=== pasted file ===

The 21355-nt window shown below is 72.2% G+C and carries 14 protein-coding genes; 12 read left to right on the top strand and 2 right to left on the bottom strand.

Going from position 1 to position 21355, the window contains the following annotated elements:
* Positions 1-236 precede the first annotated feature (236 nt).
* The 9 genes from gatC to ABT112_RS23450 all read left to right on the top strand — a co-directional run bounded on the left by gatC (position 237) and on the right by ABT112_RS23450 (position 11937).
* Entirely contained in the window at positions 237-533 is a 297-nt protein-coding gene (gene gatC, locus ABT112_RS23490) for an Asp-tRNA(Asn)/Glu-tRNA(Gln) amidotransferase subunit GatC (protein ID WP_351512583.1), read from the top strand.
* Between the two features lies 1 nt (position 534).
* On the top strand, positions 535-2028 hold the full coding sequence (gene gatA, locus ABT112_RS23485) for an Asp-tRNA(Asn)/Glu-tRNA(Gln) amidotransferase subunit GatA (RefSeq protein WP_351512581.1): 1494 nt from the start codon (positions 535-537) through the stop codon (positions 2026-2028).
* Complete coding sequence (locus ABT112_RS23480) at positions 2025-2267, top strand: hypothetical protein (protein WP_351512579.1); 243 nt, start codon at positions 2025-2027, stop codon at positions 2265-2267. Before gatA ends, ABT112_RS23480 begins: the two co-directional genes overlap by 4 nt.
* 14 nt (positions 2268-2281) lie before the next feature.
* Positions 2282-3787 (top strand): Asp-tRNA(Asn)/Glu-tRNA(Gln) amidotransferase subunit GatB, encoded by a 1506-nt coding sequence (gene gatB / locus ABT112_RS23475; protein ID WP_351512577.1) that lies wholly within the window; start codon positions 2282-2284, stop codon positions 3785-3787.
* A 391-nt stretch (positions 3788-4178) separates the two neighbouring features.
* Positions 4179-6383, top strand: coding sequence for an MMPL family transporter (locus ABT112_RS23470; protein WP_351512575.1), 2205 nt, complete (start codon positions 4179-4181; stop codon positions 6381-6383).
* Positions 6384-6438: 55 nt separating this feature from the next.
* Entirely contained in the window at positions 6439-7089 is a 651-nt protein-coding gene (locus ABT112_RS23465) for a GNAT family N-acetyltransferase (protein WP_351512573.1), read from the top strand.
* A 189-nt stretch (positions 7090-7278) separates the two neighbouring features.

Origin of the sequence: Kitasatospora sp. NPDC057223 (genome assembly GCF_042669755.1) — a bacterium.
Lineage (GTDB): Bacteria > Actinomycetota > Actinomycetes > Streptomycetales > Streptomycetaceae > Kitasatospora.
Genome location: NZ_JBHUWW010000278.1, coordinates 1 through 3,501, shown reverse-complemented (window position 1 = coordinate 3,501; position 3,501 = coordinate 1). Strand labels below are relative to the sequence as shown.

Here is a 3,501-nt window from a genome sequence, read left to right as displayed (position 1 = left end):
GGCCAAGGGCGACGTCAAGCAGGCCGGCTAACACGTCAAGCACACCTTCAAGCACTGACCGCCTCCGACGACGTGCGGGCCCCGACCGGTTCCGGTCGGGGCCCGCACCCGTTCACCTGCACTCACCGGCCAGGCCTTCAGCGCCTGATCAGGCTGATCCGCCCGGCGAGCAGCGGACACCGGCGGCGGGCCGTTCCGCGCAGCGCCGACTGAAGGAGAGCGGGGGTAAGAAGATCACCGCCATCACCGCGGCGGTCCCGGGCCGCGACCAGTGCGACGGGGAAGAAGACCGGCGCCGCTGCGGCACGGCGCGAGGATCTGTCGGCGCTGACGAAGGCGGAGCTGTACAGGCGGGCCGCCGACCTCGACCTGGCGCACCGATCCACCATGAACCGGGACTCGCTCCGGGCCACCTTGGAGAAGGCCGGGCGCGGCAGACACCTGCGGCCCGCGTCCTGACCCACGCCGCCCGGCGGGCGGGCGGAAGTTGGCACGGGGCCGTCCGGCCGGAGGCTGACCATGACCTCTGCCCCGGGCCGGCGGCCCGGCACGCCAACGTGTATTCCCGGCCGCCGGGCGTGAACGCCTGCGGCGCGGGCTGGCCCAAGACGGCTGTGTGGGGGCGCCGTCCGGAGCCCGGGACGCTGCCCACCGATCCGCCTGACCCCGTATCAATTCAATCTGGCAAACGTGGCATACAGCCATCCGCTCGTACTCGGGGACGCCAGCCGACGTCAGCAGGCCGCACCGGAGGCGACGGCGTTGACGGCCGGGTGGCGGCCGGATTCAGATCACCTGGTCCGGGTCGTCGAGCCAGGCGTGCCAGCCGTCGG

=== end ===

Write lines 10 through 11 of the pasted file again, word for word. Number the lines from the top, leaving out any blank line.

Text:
* Positions 2282-3787 (top strand): Asp-tRNA(Asn)/Glu-tRNA(Gln) amidotransferase subunit GatB, encoded by a 1506-nt coding sequence (gene gatB / locus ABT112_RS23475; protein ID WP_351512577.1) that lies wholly within the window; start codon positions 2282-2284, stop codon positions 3785-3787.
* A 391-nt stretch (positions 3788-4178) separates the two neighbouring features.